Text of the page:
A keen sense of the struggle
remembers the life of a comrade and friend taken from us too soon.
ON SEPTEMBER 20, a car accident tragically took the life of our friend and comrade, Roberto Resto. On his way to an early-morning doctor's appointment, Roberto lost control of his car and crashed into a tree. It was his 60th birthday.
Everyone who knew Roberto--and now I know that's a vaster number than I had ever imagined--faced, on hearing the news, not only the sharp sense of loss, but also a feeling of total surprise.
For Roberto suffered from--and carried on every day in spite of--manifold and overlapping afflictions: diabetes, heart surgery, Agent Orange exposure. He met them all with a stubborn cheerfulness and determination--and that also characterized his political work, through the course of an eventful lifetime that touched an amazing number of people.
Roberto did all this while at the same time raising and doting on his family. Surviving him are his wife Iris Rivera, along with five children, nine grandchildren and one great granddaughter. We were lucky to have shared with them a portion of Roberto's energy and enthusiasm.
BORN IN Puerto Rico, Roberto had lived in Rochester, N.Y., for about five years when we met in the course of protests against the U.S. invasion of Iraq in 2003. He quickly joined the ISO and became a featured speaker in the early rallies and teach-ins against the war. He was a disabled veteran, wounded by a mine as a marine in Vietnam. On the podium, he employed his moral authority to great effect, driving home his message of ardent anti-imperialism, delivered in such a direct and unassuming way that no one dared challenge him.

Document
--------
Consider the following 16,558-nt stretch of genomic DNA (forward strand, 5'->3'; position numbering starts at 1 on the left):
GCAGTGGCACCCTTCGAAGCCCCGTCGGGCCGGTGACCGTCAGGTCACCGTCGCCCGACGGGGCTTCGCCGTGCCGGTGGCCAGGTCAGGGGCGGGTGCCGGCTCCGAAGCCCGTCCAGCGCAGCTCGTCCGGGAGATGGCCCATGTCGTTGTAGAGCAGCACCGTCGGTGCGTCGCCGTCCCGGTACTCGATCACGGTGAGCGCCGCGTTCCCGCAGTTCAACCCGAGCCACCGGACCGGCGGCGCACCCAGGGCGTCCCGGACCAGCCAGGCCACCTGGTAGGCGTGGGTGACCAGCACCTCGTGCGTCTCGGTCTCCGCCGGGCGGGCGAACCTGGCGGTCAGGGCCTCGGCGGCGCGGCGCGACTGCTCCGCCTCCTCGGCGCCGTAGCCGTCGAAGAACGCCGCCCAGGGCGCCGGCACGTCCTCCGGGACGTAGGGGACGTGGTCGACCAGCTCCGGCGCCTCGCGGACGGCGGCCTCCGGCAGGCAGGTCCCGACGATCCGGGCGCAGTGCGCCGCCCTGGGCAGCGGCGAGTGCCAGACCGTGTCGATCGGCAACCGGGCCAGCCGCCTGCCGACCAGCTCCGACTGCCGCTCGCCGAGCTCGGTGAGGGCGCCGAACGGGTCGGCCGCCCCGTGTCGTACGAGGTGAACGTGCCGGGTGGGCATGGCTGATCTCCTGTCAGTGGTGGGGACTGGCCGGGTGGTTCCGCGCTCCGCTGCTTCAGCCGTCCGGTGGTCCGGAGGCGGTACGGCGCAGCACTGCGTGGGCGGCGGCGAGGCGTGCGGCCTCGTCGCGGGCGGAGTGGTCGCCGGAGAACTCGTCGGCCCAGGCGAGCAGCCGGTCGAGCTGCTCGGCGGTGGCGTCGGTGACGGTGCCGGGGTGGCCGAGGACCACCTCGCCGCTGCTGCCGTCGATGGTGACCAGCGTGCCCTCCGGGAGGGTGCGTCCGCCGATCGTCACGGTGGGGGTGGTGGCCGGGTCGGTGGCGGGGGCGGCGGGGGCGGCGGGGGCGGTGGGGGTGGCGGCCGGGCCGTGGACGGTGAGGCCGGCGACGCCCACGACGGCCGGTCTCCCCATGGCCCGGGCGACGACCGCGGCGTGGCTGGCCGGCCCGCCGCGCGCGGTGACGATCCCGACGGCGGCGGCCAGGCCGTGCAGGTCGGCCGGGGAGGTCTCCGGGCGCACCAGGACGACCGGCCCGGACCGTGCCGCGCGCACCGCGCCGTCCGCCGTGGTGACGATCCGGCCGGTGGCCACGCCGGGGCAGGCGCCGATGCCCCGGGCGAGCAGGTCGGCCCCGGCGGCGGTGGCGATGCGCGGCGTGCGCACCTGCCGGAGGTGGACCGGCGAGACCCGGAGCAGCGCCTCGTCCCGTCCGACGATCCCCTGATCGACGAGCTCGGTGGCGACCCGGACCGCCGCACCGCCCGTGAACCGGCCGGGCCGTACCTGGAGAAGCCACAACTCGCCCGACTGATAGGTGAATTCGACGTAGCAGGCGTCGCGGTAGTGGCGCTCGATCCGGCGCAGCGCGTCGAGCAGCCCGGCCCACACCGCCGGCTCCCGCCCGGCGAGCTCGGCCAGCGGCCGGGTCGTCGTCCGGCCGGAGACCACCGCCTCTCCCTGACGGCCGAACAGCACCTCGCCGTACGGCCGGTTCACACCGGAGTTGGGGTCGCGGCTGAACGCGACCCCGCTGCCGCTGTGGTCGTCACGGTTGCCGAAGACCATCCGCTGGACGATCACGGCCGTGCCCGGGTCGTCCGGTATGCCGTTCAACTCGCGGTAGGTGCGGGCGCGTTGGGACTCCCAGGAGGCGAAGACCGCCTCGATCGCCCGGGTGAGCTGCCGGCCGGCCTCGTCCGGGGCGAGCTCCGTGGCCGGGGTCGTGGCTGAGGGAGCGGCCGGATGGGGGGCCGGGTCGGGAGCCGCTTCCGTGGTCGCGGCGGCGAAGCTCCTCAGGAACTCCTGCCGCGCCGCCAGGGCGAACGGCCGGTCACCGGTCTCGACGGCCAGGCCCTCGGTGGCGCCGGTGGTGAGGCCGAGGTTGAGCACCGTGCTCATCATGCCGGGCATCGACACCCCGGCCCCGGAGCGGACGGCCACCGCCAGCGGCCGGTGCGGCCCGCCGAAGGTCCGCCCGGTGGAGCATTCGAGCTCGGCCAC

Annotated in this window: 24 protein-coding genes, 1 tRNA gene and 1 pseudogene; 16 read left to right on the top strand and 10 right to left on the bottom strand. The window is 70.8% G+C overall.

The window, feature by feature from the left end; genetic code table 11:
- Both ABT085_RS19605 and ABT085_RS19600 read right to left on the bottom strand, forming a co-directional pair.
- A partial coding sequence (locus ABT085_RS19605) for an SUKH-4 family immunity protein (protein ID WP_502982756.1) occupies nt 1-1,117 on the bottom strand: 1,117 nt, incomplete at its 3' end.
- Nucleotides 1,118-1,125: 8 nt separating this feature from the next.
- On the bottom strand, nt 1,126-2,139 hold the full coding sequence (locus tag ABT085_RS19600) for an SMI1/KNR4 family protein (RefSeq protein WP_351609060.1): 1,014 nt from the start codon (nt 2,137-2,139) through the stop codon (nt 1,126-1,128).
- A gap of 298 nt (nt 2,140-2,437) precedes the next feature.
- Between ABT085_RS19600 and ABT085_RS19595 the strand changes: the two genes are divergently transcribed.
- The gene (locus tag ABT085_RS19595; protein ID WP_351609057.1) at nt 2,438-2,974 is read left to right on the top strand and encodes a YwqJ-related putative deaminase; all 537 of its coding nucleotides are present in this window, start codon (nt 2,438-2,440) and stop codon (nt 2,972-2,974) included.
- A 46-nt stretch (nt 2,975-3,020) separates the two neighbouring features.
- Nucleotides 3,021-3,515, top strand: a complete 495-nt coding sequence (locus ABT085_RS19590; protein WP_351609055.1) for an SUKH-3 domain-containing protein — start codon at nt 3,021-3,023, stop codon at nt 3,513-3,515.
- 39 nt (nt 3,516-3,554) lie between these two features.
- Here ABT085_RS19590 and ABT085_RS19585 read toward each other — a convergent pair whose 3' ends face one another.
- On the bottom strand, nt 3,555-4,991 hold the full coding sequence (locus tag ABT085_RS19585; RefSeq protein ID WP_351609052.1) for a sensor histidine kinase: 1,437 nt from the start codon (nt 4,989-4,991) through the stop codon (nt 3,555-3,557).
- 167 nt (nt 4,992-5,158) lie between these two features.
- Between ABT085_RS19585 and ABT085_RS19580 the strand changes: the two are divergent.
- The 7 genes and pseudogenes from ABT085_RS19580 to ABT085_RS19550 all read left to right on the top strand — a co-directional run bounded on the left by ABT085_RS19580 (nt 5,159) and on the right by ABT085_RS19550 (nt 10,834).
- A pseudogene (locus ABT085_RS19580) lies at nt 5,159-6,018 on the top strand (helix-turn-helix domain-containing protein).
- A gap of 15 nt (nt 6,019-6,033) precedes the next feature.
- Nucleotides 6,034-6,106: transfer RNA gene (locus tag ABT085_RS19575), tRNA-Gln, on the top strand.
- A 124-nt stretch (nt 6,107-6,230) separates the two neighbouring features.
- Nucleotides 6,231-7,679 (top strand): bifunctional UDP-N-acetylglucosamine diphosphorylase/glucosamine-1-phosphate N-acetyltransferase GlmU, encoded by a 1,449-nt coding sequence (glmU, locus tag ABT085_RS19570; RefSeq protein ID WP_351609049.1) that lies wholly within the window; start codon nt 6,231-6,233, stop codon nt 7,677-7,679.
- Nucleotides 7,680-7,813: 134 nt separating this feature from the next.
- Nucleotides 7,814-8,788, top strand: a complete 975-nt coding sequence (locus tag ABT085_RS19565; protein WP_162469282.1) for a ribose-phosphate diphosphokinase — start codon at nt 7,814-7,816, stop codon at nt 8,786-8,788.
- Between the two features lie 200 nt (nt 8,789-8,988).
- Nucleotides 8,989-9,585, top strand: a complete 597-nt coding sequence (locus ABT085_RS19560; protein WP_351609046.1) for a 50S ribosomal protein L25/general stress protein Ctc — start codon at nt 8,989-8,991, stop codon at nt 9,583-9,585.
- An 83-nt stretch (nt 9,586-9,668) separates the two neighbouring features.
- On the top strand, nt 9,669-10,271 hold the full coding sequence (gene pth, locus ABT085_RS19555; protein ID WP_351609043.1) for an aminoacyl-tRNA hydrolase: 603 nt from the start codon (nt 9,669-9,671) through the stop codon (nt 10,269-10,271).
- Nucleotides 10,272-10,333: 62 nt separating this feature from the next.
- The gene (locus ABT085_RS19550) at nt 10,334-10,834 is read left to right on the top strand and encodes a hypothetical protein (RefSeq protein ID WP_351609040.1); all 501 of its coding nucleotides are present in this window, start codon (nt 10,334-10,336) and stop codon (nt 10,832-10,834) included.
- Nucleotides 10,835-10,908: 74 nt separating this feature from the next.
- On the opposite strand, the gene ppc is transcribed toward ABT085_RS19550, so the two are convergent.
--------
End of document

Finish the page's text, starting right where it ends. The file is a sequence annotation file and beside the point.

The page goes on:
Roberto already had considerable political experience prior to meeting us in the Rochester ISO. After leaving the military in 1970, he studied first in New Jersey, then obtained a degree in sociology from the Interamerican University of Puerto Rico.
He was a participant in the protracted struggles of more than 300 families who made up "Villa sin miedo" (village without fear), a land-rescue community (comunidad de rescadadores de terreno). The families established a camp on unused land outside of San Juan and tried to set up permanent residences. But the government treated them as illegal squatters and, in 1980, sent in 500 police to storm the makeshift village and demolish the homes.
With the initial leaders of the movement in jail, Roberto stepped forward to help organize a campaign of resistance that eventually forced the Puerto Rican government's hand, compelling it to grant the families another parcel of land where they could settle. The Villa Sin Miedo, re-built, stands on this parcel to this day.
One of Roberto's most engaging qualities was the way he communicated a keen sense of the dignity and worth of ordinary working people, in everything he did. As he recounted years later in an interview at Villa Sin Miedo, "Poor people and colonized people need to free themselves from chains of subordination and develop an awareness of their own powers. The people here are beginning to speak up, make their own rule and regulations, govern themselves."